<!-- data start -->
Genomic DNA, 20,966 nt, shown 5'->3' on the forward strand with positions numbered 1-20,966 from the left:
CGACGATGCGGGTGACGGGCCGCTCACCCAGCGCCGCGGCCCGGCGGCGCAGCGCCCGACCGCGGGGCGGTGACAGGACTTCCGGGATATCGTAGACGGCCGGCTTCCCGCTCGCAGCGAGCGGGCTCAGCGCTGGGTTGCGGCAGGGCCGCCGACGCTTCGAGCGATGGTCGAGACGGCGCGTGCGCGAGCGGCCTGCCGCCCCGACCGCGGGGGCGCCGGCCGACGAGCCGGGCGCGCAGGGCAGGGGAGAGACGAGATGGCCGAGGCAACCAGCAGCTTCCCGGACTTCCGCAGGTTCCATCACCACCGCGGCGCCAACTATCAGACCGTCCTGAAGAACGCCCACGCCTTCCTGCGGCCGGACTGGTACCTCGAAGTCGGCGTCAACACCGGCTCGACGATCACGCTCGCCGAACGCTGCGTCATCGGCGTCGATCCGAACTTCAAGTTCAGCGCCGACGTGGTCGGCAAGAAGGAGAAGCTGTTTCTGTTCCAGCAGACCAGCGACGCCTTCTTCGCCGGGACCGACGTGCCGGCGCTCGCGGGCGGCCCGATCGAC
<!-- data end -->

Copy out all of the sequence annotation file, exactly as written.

Genomic DNA, 20,966 nt, shown 5'->3' on the forward strand with positions numbered 1-20,966 from the left:
CGACGATGCGGGTGACGGGCCGCTCACCCAGCGCCGCGGCCCGGCGGCGCAGCGCCCGACCGCGGGGCGGTGACAGGACTTCCGGGATATCGTAGACGGCCGGCTTCCCGCTCGCAGCGAGCGGGCTCAGCGCTGGGTTGCGGCAGGGCCGCCGACGCTTCGAGCGATGGTCGAGACGGCGCGTGCGCGAGCGGCCTGCCGCCCCGACCGCGGGGGCGCCGGCCGACGAGCCGGGCGCGCAGGGCAGGGGAGAGACGAGATGGCCGAGGCAACCAGCAGCTTCCCGGACTTCCGCAGGTTCCATCACCACCGCGGCGCCAACTATCAGACCGTCCTGAAGAACGCCCACGCCTTCCTGCGGCCGGACTGGTACCTCGAAGTCGGCGTCAACACCGGCTCGACGATCACGCTCGCCGAACGCTGCGTCATCGGCGTCGATCCGAACTTCAAGTTCAGCGCCGACGTGGTCGGCAAGAAGGAGAAGCTGTTTCTGTTCCAGCAGACCAGCGACGCCTTCTTCGCCGGGACCGACGTGCCGGCGCTCGCGGGCGGCCCGATCGAC